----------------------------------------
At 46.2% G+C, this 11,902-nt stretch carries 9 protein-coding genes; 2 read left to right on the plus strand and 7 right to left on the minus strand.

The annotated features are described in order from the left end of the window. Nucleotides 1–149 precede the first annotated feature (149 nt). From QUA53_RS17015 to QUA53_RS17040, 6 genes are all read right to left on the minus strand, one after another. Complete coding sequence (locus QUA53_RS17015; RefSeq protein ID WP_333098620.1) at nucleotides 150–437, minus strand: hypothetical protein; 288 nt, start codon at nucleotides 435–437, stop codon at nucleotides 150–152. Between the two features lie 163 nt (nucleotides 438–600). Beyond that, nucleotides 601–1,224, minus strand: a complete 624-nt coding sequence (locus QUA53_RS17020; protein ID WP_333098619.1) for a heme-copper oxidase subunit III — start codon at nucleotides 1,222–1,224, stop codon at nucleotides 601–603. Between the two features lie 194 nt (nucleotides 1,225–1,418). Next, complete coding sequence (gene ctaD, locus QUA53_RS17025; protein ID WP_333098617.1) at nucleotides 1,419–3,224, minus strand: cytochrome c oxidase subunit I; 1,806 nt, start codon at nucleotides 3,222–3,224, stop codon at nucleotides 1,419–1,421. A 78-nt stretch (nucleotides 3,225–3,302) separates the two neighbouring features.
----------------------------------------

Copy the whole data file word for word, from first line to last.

At 46.2% G+C, this 11,902-nt stretch carries 9 protein-coding genes; 2 read left to right on the plus strand and 7 right to left on the minus strand.

The annotated features are described in order from the left end of the window. Nucleotides 1–149 precede the first annotated feature (149 nt). From QUA53_RS17015 to QUA53_RS17040, 6 genes are all read right to left on the minus strand, one after another. Complete coding sequence (locus QUA53_RS17015; RefSeq protein ID WP_333098620.1) at nucleotides 150–437, minus strand: hypothetical protein; 288 nt, start codon at nucleotides 435–437, stop codon at nucleotides 150–152. Between the two features lie 163 nt (nucleotides 438–600). Beyond that, nucleotides 601–1,224, minus strand: a complete 624-nt coding sequence (locus QUA53_RS17020; protein ID WP_333098619.1) for a heme-copper oxidase subunit III — start codon at nucleotides 1,222–1,224, stop codon at nucleotides 601–603. Between the two features lie 194 nt (nucleotides 1,225–1,418). Next, complete coding sequence (gene ctaD, locus QUA53_RS17025; protein ID WP_333098617.1) at nucleotides 1,419–3,224, minus strand: cytochrome c oxidase subunit I; 1,806 nt, start codon at nucleotides 3,222–3,224, stop codon at nucleotides 1,419–1,421. A 78-nt stretch (nucleotides 3,225–3,302) separates the two neighbouring features.